Several state lawmakers announce departure from legislature

Published 11:41 am Monday, December 11, 2023

The upcoming legislative session will be the last for several Kentucky lawmakers.

Five state representatives and three state senators have announced that they will not run for re-election in 2024, as of Friday.

All members of the Kentucky House are up for re-election in 2024, as well as state senators representing odd-numbered districts.

State Sen. Denise Harper Angel, D-Louisville

Harper Angel has represented District 35 since 2005. So far, nobody has filed to run for her office.

During her time in office, she has worked on bills protecting women and reproductive rights.

“I am immensely proud of our work in the General Assembly, notably our efforts to bring justice for victims of rape, and other initiatives to protect our most vulnerable citizens,” she said in a statement. “These have been critical in ensuring safety and support for those in dire need.”

State Sen. John Schickel, R-Union

Schickel has represented District 11, which includes part of Boone County in Northern Kentucky, since 2009.

He is the chair of the Senate Licensing and Occupations Committee and co-chair of the Jail and Corrections Reform Task Force.

In 2022, he was the primary sponsor of Senate Bill 1, which pushed against curriculum including lessons on systemic racism, implicit bias and Critical Race Theory.

The bill limited how teachers could talk about U.S. history and race, mandates a list of historical documents to cover in class and required superintendents to determine curriculum, as opposed to school councils.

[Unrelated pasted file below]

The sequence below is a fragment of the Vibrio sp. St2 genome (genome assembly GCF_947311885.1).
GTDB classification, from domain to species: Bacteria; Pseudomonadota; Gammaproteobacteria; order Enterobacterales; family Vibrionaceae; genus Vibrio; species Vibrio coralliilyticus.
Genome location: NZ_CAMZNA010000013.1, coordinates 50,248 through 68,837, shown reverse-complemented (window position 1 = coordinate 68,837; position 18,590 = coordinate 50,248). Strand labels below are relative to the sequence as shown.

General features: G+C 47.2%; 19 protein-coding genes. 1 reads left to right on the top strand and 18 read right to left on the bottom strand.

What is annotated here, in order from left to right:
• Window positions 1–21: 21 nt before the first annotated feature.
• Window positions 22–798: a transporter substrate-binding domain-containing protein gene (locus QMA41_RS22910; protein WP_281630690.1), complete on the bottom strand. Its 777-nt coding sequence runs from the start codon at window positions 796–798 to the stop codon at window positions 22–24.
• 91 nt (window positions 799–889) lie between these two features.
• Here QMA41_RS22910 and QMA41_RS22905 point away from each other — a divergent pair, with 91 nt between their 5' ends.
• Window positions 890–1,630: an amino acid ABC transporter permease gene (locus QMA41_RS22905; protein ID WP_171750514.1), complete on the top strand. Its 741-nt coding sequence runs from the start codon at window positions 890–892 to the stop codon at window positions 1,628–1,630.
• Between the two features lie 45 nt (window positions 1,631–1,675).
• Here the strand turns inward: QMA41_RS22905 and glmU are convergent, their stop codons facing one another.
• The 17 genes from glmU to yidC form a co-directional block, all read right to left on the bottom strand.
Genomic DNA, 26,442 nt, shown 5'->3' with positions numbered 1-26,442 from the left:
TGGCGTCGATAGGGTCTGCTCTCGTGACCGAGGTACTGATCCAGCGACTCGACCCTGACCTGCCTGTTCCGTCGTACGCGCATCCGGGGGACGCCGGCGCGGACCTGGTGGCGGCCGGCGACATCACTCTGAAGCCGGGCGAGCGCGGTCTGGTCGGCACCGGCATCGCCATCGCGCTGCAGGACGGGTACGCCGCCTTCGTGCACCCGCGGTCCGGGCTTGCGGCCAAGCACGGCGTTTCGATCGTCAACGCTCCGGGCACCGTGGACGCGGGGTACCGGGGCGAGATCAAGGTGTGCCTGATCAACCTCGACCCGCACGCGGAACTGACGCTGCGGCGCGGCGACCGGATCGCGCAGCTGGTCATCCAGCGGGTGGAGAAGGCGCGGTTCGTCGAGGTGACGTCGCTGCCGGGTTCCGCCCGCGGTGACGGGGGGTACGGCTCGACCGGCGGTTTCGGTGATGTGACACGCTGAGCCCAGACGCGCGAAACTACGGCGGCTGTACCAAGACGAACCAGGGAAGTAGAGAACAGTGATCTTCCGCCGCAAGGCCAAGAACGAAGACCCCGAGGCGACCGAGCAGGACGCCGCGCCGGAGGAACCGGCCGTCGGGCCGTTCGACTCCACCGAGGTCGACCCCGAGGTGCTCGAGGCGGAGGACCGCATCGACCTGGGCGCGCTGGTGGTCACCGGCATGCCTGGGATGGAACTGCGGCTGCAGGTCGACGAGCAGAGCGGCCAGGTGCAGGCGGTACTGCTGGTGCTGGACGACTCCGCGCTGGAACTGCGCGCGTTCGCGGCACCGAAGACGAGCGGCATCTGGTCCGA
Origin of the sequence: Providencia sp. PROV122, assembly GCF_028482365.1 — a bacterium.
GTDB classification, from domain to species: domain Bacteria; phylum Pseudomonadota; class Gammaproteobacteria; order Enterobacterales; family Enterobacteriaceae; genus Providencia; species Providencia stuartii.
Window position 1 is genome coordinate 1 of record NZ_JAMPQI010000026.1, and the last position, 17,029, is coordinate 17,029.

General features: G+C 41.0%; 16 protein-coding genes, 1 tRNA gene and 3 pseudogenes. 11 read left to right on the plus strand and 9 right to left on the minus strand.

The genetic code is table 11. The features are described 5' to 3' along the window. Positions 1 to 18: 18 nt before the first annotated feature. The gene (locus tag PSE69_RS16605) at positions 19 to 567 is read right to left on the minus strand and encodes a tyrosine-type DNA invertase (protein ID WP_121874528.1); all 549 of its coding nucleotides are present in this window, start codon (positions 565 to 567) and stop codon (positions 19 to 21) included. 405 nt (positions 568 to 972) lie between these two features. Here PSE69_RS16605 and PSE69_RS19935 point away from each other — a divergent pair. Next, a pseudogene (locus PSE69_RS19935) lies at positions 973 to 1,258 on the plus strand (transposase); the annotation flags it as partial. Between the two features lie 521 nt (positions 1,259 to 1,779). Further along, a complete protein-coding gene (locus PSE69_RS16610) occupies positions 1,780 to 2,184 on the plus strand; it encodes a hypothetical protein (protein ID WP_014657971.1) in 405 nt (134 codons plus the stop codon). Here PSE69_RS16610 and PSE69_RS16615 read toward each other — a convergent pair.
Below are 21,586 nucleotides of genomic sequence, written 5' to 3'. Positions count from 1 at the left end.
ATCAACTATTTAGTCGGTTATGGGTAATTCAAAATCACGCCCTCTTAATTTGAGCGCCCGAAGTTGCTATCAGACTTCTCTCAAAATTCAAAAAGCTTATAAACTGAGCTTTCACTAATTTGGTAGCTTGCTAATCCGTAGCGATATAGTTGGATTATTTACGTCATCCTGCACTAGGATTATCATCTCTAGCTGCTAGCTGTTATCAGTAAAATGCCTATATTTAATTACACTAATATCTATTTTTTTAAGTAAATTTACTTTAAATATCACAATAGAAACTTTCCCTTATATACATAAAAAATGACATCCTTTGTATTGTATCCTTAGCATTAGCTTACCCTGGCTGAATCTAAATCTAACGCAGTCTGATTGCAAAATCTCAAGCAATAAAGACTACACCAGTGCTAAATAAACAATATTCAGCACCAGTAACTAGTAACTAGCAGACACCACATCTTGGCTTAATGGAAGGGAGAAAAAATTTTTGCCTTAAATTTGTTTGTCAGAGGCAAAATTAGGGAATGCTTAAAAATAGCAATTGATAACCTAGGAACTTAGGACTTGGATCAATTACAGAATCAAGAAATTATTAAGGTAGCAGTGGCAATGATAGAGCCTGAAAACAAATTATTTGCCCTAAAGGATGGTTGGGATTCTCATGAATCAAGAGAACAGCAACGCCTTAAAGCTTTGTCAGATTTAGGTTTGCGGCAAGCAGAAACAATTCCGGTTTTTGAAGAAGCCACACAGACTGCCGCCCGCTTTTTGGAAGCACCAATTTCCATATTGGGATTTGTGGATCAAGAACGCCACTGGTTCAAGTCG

Beshear vetoed the bill, saying that he objected to weakening parent and teacher input in curriculum.

Nobody has filed to run for Schickel’s seat.

“I have always thought citizen legislators should not make a career out of their service because I strongly believe in the founding principles of a government of the people and by the people,” Schickel said in a statement.

State Sen. Whitney Westerfield, R-Fruit Hill

Westerfield has represented the 3rd district, which includes Caldwell, Christian and Muhlenberg counties, since 2013.

He was the first to announce his departure, on the final day of the 2023 session. He said that his family has sacrificed enough, and that he wants to spend more time with his young kids.

Westerfield is the chair of the Senate Judiciary Committee.

“I have relentlessly worked to protect unborn life, strengthen families, create an environment for record breaking job growth, reduce our income tax, and slow or stop efforts to expand gaming,” Westerfield said.

“…But I am particularly proud to have been the sponsor of Marsy’s Law, amending Kentucky’s constitution to create fundamental rights for crime victims.”

He added that he hopes to continue working in public policy in the criminal justice and behavioral health space after his term ends.

Republican Craig Richardson has filed to run for Westerfield’s seat.

Richardson has a background in real estate and run a local law firm. His campaign website says that his top priority is “to defend individual rights of liberty, freedom of religion, and the second amendment.”

State Rep. Danny Bentley, R-Russell

Bentley has represented District 98, including Greenup County and part of Boyd County, since 2017.

He is the chair of the BR Subcommittee on Health and Family Services.

In 2021, Bentley sponsored a bill that capped the cost of insulin to a $30 copay per 30-day supply.